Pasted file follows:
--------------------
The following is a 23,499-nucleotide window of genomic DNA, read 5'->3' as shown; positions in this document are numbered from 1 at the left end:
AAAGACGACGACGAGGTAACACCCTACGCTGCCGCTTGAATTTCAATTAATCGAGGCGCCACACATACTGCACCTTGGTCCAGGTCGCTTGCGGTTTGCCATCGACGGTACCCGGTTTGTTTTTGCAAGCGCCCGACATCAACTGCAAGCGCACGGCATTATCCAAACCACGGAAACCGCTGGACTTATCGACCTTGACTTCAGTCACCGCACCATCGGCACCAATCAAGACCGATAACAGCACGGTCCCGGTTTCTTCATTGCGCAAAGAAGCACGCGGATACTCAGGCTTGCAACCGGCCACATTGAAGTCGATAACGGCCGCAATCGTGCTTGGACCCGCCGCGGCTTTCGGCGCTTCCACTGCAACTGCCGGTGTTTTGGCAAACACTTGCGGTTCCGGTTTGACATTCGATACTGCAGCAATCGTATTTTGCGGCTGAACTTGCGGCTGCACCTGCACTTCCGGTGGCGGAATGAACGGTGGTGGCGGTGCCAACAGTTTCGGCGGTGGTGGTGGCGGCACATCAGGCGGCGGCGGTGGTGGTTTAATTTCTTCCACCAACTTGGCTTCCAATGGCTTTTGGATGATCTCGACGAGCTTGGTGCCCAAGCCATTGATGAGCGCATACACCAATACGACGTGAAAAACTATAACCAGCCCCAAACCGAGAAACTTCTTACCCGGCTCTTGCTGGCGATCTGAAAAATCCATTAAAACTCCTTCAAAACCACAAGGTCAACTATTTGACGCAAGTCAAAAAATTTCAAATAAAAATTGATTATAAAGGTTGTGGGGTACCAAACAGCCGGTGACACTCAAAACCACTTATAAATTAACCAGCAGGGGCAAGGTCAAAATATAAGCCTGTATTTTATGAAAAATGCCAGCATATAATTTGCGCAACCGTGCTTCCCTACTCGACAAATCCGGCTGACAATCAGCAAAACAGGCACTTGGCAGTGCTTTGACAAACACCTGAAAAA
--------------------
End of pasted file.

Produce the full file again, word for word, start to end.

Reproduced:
The following is a 23,499-nucleotide window of genomic DNA, read 5'->3' as shown; positions in this document are numbered from 1 at the left end:
AAAGACGACGACGAGGTAACACCCTACGCTGCCGCTTGAATTTCAATTAATCGAGGCGCCACACATACTGCACCTTGGTCCAGGTCGCTTGCGGTTTGCCATCGACGGTACCCGGTTTGTTTTTGCAAGCGCCCGACATCAACTGCAAGCGCACGGCATTATCCAAACCACGGAAACCGCTGGACTTATCGACCTTGACTTCAGTCACCGCACCATCGGCACCAATCAAGACCGATAACAGCACGGTCCCGGTTTCTTCATTGCGCAAAGAAGCACGCGGATACTCAGGCTTGCAACCGGCCACATTGAAGTCGATAACGGCCGCAATCGTGCTTGGACCCGCCGCGGCTTTCGGCGCTTCCACTGCAACTGCCGGTGTTTTGGCAAACACTTGCGGTTCCGGTTTGACATTCGATACTGCAGCAATCGTATTTTGCGGCTGAACTTGCGGCTGCACCTGCACTTCCGGTGGCGGAATGAACGGTGGTGGCGGTGCCAACAGTTTCGGCGGTGGTGGTGGCGGCACATCAGGCGGCGGCGGTGGTGGTTTAATTTCTTCCACCAACTTGGCTTCCAATGGCTTTTGGATGATCTCGACGAGCTTGGTGCCCAAGCCATTGATGAGCGCATACACCAATACGACGTGAAAAACTATAACCAGCCCCAAACCGAGAAACTTCTTACCCGGCTCTTGCTGGCGATCTGAAAAATCCATTAAAACTCCTTCAAAACCACAAGGTCAACTATTTGACGCAAGTCAAAAAATTTCAAATAAAAATTGATTATAAAGGTTGTGGGGTACCAAACAGCCGGTGACACTCAAAACCACTTATAAATTAACCAGCAGGGGCAAGGTCAAAATATAAGCCTGTATTTTATGAAAAATGCCAGCATATAATTTGCGCAACCGTGCTTCCCTACTCGACAAATCCGGCTGACAATCAGCAAAACAGGCACTTGGCAGTGCTTTGACAAACACCTGAAAAA